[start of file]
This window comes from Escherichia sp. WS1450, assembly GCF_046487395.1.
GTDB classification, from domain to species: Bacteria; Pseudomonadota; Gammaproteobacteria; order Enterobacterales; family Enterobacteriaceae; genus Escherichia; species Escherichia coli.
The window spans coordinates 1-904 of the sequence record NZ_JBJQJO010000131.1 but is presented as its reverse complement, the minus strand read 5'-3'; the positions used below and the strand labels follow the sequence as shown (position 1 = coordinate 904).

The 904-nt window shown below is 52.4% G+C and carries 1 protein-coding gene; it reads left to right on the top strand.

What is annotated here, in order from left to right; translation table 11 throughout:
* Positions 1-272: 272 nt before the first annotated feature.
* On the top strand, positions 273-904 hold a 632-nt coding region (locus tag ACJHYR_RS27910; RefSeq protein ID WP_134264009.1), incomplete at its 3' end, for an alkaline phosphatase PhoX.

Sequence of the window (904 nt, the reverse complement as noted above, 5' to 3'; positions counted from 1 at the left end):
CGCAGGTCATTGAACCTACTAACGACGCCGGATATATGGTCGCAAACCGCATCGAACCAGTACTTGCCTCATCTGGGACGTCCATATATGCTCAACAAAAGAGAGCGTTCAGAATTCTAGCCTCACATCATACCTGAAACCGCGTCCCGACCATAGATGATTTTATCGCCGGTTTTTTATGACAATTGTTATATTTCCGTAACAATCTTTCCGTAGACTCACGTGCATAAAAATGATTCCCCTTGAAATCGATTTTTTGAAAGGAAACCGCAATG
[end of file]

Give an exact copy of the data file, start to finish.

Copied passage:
This window comes from Escherichia sp. WS1450, assembly GCF_046487395.1.
GTDB classification, from domain to species: Bacteria; Pseudomonadota; Gammaproteobacteria; order Enterobacterales; family Enterobacteriaceae; genus Escherichia; species Escherichia coli.
The window spans coordinates 1-904 of the sequence record NZ_JBJQJO010000131.1 but is presented as its reverse complement, the minus strand read 5'-3'; the positions used below and the strand labels follow the sequence as shown (position 1 = coordinate 904).

The 904-nt window shown below is 52.4% G+C and carries 1 protein-coding gene; it reads left to right on the top strand.

What is annotated here, in order from left to right; translation table 11 throughout:
* Positions 1-272: 272 nt before the first annotated feature.
* On the top strand, positions 273-904 hold a 632-nt coding region (locus tag ACJHYR_RS27910; RefSeq protein ID WP_134264009.1), incomplete at its 3' end, for an alkaline phosphatase PhoX.

Sequence of the window (904 nt, the reverse complement as noted above, 5' to 3'; positions counted from 1 at the left end):
CGCAGGTCATTGAACCTACTAACGACGCCGGATATATGGTCGCAAACCGCATCGAACCAGTACTTGCCTCATCTGGGACGTCCATATATGCTCAACAAAAGAGAGCGTTCAGAATTCTAGCCTCACATCATACCTGAAACCGCGTCCCGACCATAGATGATTTTATCGCCGGTTTTTTATGACAATTGTTATATTTCCGTAACAATCTTTCCGTAGACTCACGTGCATAAAAATGATTCCCCTTGAAATCGATTTTTTGAAAGGAAACCGCAATG